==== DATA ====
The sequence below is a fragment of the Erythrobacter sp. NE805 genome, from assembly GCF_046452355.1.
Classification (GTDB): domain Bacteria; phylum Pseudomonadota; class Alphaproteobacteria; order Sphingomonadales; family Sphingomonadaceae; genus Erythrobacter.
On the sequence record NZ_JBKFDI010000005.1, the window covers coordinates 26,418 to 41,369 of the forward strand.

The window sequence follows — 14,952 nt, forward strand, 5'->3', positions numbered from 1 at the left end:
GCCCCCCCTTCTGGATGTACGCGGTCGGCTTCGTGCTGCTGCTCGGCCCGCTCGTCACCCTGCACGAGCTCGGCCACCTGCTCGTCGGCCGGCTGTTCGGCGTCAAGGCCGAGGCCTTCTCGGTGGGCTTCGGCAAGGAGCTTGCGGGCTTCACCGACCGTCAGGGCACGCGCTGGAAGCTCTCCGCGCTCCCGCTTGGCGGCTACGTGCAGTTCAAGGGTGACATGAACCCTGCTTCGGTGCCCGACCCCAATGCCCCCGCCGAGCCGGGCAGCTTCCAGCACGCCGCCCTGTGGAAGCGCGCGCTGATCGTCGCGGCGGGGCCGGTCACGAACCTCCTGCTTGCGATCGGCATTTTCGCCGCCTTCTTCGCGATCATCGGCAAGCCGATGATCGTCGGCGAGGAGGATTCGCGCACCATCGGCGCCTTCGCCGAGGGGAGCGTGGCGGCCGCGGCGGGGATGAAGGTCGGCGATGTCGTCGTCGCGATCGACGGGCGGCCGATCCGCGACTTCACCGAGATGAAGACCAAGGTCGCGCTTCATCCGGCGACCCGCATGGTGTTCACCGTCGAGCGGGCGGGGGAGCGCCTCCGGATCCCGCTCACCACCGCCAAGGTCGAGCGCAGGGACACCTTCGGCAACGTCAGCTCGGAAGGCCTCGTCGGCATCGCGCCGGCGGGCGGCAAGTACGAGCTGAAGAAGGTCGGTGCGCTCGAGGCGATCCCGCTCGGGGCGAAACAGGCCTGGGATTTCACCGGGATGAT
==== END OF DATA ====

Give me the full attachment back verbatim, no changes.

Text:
The sequence below is a fragment of the Erythrobacter sp. NE805 genome, from assembly GCF_046452355.1.
Classification (GTDB): domain Bacteria; phylum Pseudomonadota; class Alphaproteobacteria; order Sphingomonadales; family Sphingomonadaceae; genus Erythrobacter.
On the sequence record NZ_JBKFDI010000005.1, the window covers coordinates 26,418 to 41,369 of the forward strand.

The window sequence follows — 14,952 nt, forward strand, 5'->3', positions numbered from 1 at the left end:
GCCCCCCCTTCTGGATGTACGCGGTCGGCTTCGTGCTGCTGCTCGGCCCGCTCGTCACCCTGCACGAGCTCGGCCACCTGCTCGTCGGCCGGCTGTTCGGCGTCAAGGCCGAGGCCTTCTCGGTGGGCTTCGGCAAGGAGCTTGCGGGCTTCACCGACCGTCAGGGCACGCGCTGGAAGCTCTCCGCGCTCCCGCTTGGCGGCTACGTGCAGTTCAAGGGTGACATGAACCCTGCTTCGGTGCCCGACCCCAATGCCCCCGCCGAGCCGGGCAGCTTCCAGCACGCCGCCCTGTGGAAGCGCGCGCTGATCGTCGCGGCGGGGCCGGTCACGAACCTCCTGCTTGCGATCGGCATTTTCGCCGCCTTCTTCGCGATCATCGGCAAGCCGATGATCGTCGGCGAGGAGGATTCGCGCACCATCGGCGCCTTCGCCGAGGGGAGCGTGGCGGCCGCGGCGGGGATGAAGGTCGGCGATGTCGTCGTCGCGATCGACGGGCGGCCGATCCGCGACTTCACCGAGATGAAGACCAAGGTCGCGCTTCATCCGGCGACCCGCATGGTGTTCACCGTCGAGCGGGCGGGGGAGCGCCTCCGGATCCCGCTCACCACCGCCAAGGTCGAGCGCAGGGACACCTTCGGCAACGTCAGCTCGGAAGGCCTCGTCGGCATCGCGCCGGCGGGCGGCAAGTACGAGCTGAAGAAGGTCGGTGCGCTCGAGGCGATCCCGCTCGGGGCGAAACAGGCCTGGGATTTCACCGGGATGAT